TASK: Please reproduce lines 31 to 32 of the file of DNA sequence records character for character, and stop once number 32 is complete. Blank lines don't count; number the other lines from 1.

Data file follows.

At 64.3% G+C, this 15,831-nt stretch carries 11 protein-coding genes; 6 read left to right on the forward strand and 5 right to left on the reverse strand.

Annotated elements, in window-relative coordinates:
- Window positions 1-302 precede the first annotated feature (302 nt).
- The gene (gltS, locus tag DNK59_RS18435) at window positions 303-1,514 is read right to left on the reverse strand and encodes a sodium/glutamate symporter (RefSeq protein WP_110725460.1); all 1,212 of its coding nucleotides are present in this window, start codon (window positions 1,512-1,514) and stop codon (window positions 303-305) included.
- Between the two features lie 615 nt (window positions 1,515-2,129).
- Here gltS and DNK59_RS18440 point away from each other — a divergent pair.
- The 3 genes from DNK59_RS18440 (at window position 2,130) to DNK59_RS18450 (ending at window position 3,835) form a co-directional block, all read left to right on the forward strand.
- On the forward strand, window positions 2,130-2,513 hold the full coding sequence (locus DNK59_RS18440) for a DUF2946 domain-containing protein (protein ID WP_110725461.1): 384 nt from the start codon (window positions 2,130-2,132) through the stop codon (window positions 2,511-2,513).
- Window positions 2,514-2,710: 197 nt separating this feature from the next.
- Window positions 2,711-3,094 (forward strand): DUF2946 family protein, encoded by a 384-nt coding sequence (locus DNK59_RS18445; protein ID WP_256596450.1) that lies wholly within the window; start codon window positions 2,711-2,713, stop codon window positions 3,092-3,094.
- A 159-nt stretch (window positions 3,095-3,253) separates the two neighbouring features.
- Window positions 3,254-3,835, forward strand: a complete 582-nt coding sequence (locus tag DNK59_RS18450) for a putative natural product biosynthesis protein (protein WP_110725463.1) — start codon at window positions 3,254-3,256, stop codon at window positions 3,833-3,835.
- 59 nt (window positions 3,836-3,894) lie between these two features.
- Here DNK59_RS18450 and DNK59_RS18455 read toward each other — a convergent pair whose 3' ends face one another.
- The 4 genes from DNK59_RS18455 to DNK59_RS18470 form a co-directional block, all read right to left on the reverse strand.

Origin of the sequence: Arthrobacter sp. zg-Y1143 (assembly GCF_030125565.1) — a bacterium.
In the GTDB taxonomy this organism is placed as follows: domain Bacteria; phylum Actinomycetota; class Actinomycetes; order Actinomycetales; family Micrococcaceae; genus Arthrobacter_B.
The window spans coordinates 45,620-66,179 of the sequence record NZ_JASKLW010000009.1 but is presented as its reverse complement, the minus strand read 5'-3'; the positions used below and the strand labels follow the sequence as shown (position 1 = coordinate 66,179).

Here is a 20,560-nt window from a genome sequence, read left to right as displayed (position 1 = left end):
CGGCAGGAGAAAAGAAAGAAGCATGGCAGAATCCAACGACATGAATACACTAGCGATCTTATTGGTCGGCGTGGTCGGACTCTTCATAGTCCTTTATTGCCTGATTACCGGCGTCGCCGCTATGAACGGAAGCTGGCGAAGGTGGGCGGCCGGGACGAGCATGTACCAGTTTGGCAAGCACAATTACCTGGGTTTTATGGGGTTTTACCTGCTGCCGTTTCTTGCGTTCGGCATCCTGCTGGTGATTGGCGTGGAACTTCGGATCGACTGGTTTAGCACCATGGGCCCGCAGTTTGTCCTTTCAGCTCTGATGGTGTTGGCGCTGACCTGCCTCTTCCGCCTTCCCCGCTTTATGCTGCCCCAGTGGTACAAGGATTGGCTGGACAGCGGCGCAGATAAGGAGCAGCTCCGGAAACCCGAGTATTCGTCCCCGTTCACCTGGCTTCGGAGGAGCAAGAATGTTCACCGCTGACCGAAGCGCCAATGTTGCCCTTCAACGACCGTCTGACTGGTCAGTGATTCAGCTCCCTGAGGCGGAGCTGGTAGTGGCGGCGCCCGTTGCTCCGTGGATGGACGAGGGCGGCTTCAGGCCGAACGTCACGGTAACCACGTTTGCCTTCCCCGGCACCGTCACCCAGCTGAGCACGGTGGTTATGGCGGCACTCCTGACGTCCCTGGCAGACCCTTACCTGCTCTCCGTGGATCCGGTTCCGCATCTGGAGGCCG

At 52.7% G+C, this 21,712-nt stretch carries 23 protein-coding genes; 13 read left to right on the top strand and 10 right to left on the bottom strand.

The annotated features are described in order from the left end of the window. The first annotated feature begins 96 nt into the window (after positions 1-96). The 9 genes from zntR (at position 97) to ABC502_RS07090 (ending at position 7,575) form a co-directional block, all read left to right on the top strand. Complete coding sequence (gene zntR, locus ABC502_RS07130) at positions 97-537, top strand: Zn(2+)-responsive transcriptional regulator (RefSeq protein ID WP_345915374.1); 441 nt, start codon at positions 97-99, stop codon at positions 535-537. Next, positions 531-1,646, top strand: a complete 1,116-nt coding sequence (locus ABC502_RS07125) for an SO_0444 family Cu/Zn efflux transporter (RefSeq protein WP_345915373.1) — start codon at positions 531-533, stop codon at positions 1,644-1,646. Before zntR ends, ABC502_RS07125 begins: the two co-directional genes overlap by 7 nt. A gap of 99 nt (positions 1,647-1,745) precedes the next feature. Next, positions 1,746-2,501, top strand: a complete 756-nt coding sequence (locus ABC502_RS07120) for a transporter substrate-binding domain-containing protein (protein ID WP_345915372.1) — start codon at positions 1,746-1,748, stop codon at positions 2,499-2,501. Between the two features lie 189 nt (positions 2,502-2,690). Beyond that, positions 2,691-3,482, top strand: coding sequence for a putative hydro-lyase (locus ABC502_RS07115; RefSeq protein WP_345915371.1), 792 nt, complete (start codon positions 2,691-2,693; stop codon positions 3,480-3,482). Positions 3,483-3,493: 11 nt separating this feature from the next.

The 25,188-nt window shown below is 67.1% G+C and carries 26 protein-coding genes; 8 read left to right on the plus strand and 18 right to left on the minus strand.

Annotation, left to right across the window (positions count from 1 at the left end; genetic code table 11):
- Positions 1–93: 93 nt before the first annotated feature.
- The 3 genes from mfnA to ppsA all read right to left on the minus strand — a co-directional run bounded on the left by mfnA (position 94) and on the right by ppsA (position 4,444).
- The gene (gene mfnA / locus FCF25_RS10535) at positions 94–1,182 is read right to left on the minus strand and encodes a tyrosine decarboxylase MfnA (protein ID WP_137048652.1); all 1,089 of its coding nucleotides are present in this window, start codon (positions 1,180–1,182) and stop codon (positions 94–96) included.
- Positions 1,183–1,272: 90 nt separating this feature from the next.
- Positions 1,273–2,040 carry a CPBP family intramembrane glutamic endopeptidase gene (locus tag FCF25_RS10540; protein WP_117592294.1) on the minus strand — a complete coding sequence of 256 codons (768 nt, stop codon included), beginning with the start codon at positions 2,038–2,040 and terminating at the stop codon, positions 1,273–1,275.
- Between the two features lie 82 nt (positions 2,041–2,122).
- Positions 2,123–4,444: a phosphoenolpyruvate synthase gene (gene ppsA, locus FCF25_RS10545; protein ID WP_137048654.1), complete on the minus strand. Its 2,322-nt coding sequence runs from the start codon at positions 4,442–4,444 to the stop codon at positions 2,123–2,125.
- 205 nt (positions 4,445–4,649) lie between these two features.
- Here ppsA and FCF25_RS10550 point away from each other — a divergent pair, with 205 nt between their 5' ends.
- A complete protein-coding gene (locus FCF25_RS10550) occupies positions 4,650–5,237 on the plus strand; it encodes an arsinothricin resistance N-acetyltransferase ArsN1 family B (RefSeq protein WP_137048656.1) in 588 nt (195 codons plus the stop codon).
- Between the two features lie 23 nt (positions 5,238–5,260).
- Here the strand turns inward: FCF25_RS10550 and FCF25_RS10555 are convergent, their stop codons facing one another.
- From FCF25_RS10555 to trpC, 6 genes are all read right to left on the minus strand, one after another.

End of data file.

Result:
- Positions 2,123–4,444: a phosphoenolpyruvate synthase gene (gene ppsA, locus FCF25_RS10545; protein ID WP_137048654.1), complete on the minus strand. Its 2,322-nt coding sequence runs from the start codon at positions 4,442–4,444 to the stop codon at positions 2,123–2,125.
- 205 nt (positions 4,445–4,649) lie between these two features.